It operated from 1872 to 1918, connecting Nova Scotia, New Brunswick, Quebec and Ontario.
Phase 2 (c): Economic Development Through Natural Resource Development
Archibald supported provincial ownership and exploitation of natural resources such as coal. In 1852 Archibald sought to change the way business was done in the coal mining industry.
Since 1827, when he was yet a teenager, a British company, the General Mining Association, had held the monopoly on coal mining in the province. Archibald saw this as a drain on provincial revenues and a negative impact on provincial trade.
In 1856, Liberal Premier William Young, sought to negotiate changes to the agreements between the mining industry and the British government, but he was unsuccessful.
In 1857, the new Conservative Premier, J.W. Johnston, wanting bipartisan support for approaching Britain again, invited Archibald to accompany him at fresh negotiations. A small political victory was won for Johnston’s government when the General Mining Association agreed to give up its monopoly – 25 years from the conclusion of the negotiations. The company was not willing to surrender much of its wealth to the province as royalties, and the provincial government of the day had no means of forcing them to do so.
On The Road To Confederation
The Liberals lost the 1863 election to the Sir Charles Tupper-led Conservatives. Archibald was the Leader of the Opposition from 1863 to 1867.
Sir Charles Tupper, invited two representatives from the Liberal Party, Archibald and Tupper’s former teacher, Jonathan McCully, to the first Inter-colonial Conference on Confederation in Charlottetown, P.E.I., in 1864. Even though the Liberal Party was wholly against Confederation, both politicians attended the Charlottetown AND Quebec Conferences – as the only Liberal supporters of Confederation. Archibald also attended the London Conference.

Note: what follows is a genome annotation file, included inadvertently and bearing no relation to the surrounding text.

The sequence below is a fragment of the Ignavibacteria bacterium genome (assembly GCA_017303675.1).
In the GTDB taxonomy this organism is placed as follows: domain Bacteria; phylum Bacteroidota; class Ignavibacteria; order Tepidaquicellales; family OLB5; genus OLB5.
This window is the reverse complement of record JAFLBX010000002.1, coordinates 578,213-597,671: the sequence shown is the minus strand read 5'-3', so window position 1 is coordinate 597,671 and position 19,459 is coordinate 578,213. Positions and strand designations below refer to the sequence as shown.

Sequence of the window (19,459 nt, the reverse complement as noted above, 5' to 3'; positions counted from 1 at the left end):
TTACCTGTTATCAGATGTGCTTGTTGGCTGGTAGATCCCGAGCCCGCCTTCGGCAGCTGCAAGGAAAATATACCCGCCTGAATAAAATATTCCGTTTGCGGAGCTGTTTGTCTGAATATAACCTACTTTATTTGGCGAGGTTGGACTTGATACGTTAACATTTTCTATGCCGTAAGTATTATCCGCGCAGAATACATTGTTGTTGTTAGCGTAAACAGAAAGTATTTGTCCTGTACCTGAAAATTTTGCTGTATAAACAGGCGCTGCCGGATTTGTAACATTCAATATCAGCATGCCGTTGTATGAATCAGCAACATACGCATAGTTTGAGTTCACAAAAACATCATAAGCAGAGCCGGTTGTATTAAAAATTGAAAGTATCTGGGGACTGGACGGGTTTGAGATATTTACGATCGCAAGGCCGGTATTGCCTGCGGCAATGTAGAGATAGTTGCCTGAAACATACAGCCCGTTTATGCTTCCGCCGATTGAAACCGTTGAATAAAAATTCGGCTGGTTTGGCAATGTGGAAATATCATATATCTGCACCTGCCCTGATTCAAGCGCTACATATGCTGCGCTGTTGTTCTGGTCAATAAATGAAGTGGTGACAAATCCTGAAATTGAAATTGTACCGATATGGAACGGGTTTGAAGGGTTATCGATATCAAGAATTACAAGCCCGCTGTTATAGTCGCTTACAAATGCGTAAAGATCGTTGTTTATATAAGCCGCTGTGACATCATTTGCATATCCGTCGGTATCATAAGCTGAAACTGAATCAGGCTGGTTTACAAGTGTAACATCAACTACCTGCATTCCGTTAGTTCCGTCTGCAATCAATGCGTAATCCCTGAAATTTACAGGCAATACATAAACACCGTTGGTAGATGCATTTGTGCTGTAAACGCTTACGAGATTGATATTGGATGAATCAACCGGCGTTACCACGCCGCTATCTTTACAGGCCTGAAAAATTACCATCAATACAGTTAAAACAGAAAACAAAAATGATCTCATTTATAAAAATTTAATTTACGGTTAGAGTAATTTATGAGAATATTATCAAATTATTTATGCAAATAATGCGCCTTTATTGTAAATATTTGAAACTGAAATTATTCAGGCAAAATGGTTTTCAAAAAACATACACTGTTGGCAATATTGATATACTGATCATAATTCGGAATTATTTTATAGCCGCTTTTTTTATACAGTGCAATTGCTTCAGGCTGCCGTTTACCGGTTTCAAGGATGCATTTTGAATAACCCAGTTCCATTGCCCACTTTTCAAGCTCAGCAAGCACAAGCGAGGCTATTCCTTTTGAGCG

At the several Conferences, Archibald insisted on the retention of provincial legislatures without altering their structure so that the interests of regions and minority populations would be protected and defended. This provision was included in the final terms of Confederation, and it was an important provision for the making of Manitoba as a future Canadian province.
Archibald was also the financial expert in the delegation and was given the responsibility by Sir John A. MacDonald, Premier of Canada West, to convince Nova Scotians of the financial arrangements agreed upon at the Quebec Conference. For this he was rewarded by Sir John A MacDonald. with an appointment as the Secretary of State for the Provinces on July 1st, 1867. Jonathan McCully was also rewarded with an appointment to the Senate.
It appears that Confederation reinforced Archibald’s broader vision than Provincial politics, of strength in union, and the possibility of a rail link with the Canadas. He realized that there was a changing relationship with Britain and her colonies over the previous 20 years which should be reflected by some kind of readjustment of the relationships between the colonies.
Archibald continued to leave his mark in Canadian society following Confederation. He advocated the holding of conciliation talks with the Métis, after the Red River Rebellion. Prime Minister Sir John A. MacDonald was recovering from a serious illness, and Sir Georges Etienne-Cartier was the Acting Prime Minister. Archibald was appointed by Cartier as the first Lieutenant Governor of Manitoba and the Northwest Territories.
From 1870 to 1872, Archibald single-handedly carried out a census, called an election, laid the foundations for all the legal institutions in Manitoba, became the first Premier of the province, divided up the land into counties, and made it the first province to join Canada following Confederation. He is considered “a son of Manitoba” and is highly regarded in Manitoba history.
More will be said about him in a blog about “The Making of Manitoba.”
So Here’s the Deal… Do you think that the historical record reinforces Archibald’s profession of Christian faith? Do you think he governed Christian-ly? Is the legacy of his public life and leadership consistent with how the Bible calls men to lead in the roles he played?
If you find any other interesting facts to add to this research, we would be happy to include it. Be a Berean. Search it out yourself.